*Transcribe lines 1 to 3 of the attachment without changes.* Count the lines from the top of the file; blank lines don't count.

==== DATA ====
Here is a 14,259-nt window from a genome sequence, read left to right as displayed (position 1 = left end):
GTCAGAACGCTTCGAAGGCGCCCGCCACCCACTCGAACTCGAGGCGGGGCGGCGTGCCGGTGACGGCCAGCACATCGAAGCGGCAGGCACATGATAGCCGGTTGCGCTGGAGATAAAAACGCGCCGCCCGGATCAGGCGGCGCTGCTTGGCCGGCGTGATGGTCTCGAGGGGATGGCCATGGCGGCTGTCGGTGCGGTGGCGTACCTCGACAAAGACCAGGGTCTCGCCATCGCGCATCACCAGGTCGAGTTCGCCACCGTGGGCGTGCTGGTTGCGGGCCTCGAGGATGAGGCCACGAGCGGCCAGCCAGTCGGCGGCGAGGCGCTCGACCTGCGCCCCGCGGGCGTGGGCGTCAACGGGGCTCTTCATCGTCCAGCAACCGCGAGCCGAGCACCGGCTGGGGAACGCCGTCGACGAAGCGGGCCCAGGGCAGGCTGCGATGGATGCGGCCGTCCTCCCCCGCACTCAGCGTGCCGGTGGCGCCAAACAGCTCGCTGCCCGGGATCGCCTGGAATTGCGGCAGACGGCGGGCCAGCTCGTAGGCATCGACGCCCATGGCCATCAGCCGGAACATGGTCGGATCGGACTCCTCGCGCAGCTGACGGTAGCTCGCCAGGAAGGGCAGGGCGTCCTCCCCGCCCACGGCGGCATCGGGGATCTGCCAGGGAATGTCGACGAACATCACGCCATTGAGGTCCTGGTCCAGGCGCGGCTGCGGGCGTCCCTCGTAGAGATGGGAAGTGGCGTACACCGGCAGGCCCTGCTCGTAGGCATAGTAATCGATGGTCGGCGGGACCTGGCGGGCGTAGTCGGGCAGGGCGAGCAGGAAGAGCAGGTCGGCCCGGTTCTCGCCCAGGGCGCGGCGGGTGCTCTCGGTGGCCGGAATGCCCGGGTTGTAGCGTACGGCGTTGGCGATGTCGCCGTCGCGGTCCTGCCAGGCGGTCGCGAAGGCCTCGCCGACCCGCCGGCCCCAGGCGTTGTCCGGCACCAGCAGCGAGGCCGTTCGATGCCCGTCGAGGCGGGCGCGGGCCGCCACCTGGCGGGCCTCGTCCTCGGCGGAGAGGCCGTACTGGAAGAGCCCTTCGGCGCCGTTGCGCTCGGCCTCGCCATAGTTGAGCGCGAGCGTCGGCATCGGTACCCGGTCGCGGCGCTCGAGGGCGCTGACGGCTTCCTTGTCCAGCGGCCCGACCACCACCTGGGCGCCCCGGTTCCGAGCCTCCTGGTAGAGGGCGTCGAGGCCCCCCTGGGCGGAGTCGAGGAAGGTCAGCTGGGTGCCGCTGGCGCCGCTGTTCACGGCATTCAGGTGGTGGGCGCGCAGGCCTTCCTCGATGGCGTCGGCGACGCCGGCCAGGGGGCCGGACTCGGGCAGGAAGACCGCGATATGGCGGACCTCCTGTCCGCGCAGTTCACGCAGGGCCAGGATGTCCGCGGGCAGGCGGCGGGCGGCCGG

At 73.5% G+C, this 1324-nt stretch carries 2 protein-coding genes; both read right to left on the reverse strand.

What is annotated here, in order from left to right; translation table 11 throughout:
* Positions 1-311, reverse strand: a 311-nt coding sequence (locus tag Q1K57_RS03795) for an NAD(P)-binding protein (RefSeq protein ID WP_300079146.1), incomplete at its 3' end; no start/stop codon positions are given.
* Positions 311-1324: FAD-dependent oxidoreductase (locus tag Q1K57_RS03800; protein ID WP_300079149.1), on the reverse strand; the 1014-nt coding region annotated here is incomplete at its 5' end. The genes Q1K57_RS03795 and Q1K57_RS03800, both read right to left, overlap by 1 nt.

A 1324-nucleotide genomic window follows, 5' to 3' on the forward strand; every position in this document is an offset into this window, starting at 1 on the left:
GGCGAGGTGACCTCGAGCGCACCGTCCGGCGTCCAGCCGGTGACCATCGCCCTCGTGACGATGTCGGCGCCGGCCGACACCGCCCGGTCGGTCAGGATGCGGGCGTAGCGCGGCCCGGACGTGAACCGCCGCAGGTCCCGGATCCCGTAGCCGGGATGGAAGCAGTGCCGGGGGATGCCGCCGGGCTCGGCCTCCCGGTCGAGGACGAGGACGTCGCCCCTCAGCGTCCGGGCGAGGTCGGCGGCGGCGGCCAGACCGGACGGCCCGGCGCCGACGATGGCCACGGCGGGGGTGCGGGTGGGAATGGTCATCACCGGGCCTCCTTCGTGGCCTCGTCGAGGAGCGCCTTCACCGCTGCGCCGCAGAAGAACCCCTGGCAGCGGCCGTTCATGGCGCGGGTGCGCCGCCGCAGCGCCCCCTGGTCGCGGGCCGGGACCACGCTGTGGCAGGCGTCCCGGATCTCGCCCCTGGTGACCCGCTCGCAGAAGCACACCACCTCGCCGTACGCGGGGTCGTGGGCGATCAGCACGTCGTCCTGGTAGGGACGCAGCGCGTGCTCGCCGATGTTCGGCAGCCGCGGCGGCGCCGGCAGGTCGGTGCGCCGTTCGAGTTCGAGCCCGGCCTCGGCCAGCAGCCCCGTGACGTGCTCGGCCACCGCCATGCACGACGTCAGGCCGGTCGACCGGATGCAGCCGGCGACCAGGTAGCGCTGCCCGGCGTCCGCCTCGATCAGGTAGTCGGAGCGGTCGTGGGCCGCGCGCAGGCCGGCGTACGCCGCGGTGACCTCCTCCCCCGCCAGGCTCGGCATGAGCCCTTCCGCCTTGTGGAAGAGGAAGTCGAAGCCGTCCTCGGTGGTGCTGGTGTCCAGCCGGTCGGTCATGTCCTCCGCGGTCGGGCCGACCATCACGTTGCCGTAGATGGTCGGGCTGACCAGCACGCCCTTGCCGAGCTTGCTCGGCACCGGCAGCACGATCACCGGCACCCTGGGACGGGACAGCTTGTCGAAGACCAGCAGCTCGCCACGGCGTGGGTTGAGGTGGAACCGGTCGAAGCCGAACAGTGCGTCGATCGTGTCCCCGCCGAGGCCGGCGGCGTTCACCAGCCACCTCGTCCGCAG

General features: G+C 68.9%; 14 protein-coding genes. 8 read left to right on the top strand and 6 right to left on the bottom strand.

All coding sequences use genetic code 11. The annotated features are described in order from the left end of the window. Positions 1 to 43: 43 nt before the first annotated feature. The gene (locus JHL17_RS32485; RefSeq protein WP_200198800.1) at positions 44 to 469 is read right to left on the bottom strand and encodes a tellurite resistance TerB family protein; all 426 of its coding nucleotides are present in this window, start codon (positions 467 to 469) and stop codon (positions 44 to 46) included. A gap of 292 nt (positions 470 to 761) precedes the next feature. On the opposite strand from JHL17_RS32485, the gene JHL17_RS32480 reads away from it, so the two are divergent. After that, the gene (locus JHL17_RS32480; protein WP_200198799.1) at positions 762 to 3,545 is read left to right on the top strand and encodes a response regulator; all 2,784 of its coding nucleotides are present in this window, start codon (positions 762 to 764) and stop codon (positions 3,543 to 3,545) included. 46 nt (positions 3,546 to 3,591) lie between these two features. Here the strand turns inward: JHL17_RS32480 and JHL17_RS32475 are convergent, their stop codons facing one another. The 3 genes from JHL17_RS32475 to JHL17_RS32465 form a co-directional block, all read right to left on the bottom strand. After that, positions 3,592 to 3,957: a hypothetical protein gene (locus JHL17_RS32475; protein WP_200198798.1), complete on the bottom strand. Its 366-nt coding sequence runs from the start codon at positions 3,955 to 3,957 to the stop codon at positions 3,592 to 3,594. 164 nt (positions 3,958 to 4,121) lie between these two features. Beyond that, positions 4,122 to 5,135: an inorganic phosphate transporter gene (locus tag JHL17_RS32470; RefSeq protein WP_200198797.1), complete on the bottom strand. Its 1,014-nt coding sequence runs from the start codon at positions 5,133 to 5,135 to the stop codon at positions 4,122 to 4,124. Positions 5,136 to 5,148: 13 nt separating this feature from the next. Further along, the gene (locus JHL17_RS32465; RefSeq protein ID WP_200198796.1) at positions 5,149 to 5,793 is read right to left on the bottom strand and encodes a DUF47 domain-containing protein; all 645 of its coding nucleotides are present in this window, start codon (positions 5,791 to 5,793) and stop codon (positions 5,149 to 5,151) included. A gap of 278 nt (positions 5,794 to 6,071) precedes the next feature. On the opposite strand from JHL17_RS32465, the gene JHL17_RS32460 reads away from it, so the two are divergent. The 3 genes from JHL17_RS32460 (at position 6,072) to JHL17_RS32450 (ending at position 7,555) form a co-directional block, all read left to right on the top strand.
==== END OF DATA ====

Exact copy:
Here is a 14,259-nt window from a genome sequence, read left to right as displayed (position 1 = left end):
GTCAGAACGCTTCGAAGGCGCCCGCCACCCACTCGAACTCGAGGCGGGGCGGCGTGCCGGTGACGGCCAGCACATCGAAGCGGCAGGCACATGATAGCCGGTTGCGCTGGAGATAAAAACGCGCCGCCCGGATCAGGCGGCGCTGCTTGGCCGGCGTGATGGTCTCGAGGGGATGGCCATGGCGGCTGTCGGTGCGGTGGCGTACCTCGACAAAGACCAGGGTCTCGCCATCGCGCATCACCAGGTCGAGTTCGCCACCGTGGGCGTGCTGGTTGCGGGCCTCGAGGATGAGGCCACGAGCGGCCAGCCAGTCGGCGGCGAGGCGCTCGACCTGCGCCCCGCGGGCGTGGGCGTCAACGGGGCTCTTCATCGTCCAGCAACCGCGAGCCGAGCACCGGCTGGGGAACGCCGTCGACGAAGCGGGCCCAGGGCAGGCTGCGATGGATGCGGCCGTCCTCCCCCGCACTCAGCGTGCCGGTGGCGCCAAACAGCTCGCTGCCCGGGATCGCCTGGAATTGCGGCAGACGGCGGGCCAGCTCGTAGGCATCGACGCCCATGGCCATCAGCCGGAACATGGTCGGATCGGACTCCTCGCGCAGCTGACGGTAGCTCGCCAGGAAGGGCAGGGCGTCCTCCCCGCCCACGGCGGCATCGGGGATCTGCCAGGGAATGTCGACGAACATCACGCCATTGAGGTCCTGGTCCAGGCGCGGCTGCGGGCGTCCCTCGTAGAGATGGGAAGTGGCGTACACCGGCAGGCCCTGCTCGTAGGCATAGTAATCGATGGTCGGCGGGACCTGGCGGGCGTAGTCGGGCAGGGCGAGCAGGAAGAGCAGGTCGGCCCGGTTCTCGCCCAGGGCGCGGCGGGTGCTCTCGGTGGCCGGAATGCCCGGGTTGTAGCGTACGGCGTTGGCGATGTCGCCGTCGCGGTCCTGCCAGGCGGTCGCGAAGGCCTCGCCGACCCGCCGGCCCCAGGCGTTGTCCGGCACCAGCAGCGAGGCCGTTCGATGCCCGTCGAGGCGGGCGCGGGCCGCCACCTGGCGGGCCTCGTCCTCGGCGGAGAGGCCGTACTGGAAGAGCCCTTCGGCGCCGTTGCGCTCGGCCTCGCCATAGTTGAGCGCGAGCGTCGGCATCGGTACCCGGTCGCGGCGCTCGAGGGCGCTGACGGCTTCCTTGTCCAGCGGCCCGACCACCACCTGGGCGCCCCGGTTCCGAGCCTCCTGGTAGAGGGCGTCGAGGCCCCCCTGGGCGGAGTCGAGGAAGGTCAGCTGGGTGCCGCTGGCGCCGCTGTTCACGGCATTCAGGTGGTGGGCGCGCAGGCCTTCCTCGATGGCGTCGGCGACGCCGGCCAGGGGGCCGGACTCGGGCAGGAAGACCGCGATATGGCGGACCTCCTGTCCGCGCAGTTCACGCAGGGCCAGGATGTCCGCGGGCAGGCGGCGGGCGGCCGG

At 73.5% G+C, this 1324-nt stretch carries 2 protein-coding genes; both read right to left on the reverse strand.